Sharon Salzberg

‘The tendency for most of us each day is to focus on life’s problems. More often than not, we find ourselves lamenting the prickly patch of our long-term relationship rather than stopping to appreciate its strengths; the moments of incredible boredom at work seem to outweigh the interesting aspects. We’re wired with what’s called negativity bias — an evolutionary instinct to look out for threats so that we can escape them unharmed.

But we can learn to work with negativity bias. That doesn’t mean that I think that we can all just flip the gratitude switch on. For better or worse, that’s not how life works — and in fact, gratitude is definitely not automatic for me. To this day, even speaking as someone who encourages the practice, I have found myself thinking at times that gratitude can seem like a glorified form of denial, a way of papering over problems by posting inspirational quotes to social media, by labeling everything in life “a blessing.”

But each time that dismissive instinct kicks in, I encourage myself to remember that being grateful doesn’t mean I have to keep a gratitude jar that counts my blessings. It just means I can reset my thoughts, just like in meditation, and choose instead to gently settle my attention on something positive. We don’t erase the pain — it’s still there — but we can broaden our perspective by opening to our pain and also opening to things other than the suffering we feel.’ (from Instagram)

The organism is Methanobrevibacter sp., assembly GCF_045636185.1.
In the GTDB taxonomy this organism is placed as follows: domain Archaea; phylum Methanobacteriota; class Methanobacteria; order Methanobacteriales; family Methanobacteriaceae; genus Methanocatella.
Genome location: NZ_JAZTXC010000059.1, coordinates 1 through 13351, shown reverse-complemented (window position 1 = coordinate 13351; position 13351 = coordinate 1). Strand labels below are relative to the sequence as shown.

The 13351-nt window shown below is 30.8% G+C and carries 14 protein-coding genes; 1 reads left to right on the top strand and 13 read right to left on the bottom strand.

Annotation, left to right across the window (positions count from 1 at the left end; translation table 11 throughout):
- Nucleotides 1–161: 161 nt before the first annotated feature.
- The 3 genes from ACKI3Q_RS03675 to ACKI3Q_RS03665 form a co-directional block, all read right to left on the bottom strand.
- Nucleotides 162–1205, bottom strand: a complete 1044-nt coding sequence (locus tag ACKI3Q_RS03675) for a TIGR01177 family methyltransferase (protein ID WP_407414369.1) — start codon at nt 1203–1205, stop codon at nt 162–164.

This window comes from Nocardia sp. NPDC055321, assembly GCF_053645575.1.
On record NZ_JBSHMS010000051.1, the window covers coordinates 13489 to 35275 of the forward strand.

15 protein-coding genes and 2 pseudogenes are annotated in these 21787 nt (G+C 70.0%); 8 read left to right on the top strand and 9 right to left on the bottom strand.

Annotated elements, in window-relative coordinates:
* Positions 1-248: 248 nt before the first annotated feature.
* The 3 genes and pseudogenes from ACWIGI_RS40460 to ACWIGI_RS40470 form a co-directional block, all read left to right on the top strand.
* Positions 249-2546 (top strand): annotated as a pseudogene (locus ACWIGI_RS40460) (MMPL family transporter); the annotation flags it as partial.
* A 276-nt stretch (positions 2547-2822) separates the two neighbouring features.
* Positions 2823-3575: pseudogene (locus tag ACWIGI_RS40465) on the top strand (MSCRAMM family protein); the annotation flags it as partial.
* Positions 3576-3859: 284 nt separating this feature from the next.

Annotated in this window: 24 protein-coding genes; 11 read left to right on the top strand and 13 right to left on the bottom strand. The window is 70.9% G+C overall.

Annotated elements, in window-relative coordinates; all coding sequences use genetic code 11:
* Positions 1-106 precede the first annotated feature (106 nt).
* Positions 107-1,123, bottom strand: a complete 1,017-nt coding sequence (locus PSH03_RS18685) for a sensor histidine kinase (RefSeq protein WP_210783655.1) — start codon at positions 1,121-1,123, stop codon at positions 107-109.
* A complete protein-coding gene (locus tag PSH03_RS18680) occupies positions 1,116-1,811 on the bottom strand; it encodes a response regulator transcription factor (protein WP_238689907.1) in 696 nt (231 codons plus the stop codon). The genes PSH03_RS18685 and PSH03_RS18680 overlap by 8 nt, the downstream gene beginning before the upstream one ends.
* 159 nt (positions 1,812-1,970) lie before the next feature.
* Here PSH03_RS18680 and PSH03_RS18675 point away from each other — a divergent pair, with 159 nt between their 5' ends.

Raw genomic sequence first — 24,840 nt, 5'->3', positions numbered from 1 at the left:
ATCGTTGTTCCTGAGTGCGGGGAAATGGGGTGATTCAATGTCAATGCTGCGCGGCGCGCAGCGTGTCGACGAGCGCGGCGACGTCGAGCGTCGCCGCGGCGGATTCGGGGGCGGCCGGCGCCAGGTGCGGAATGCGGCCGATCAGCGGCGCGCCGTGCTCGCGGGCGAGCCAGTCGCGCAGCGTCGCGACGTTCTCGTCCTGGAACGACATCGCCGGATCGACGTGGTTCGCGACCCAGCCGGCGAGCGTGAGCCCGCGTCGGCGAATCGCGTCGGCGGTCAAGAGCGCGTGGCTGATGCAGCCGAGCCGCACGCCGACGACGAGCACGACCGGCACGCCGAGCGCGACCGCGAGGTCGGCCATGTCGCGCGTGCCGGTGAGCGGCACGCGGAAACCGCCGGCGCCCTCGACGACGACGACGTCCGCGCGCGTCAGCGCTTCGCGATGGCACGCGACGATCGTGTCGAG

There are two thoughts here that I often try to reflect in my teaching: how evolution has set us up to be the way we are, and how usually a sense of broadening rather than choosing is a way to liberation, as in the recent bell hooks post.


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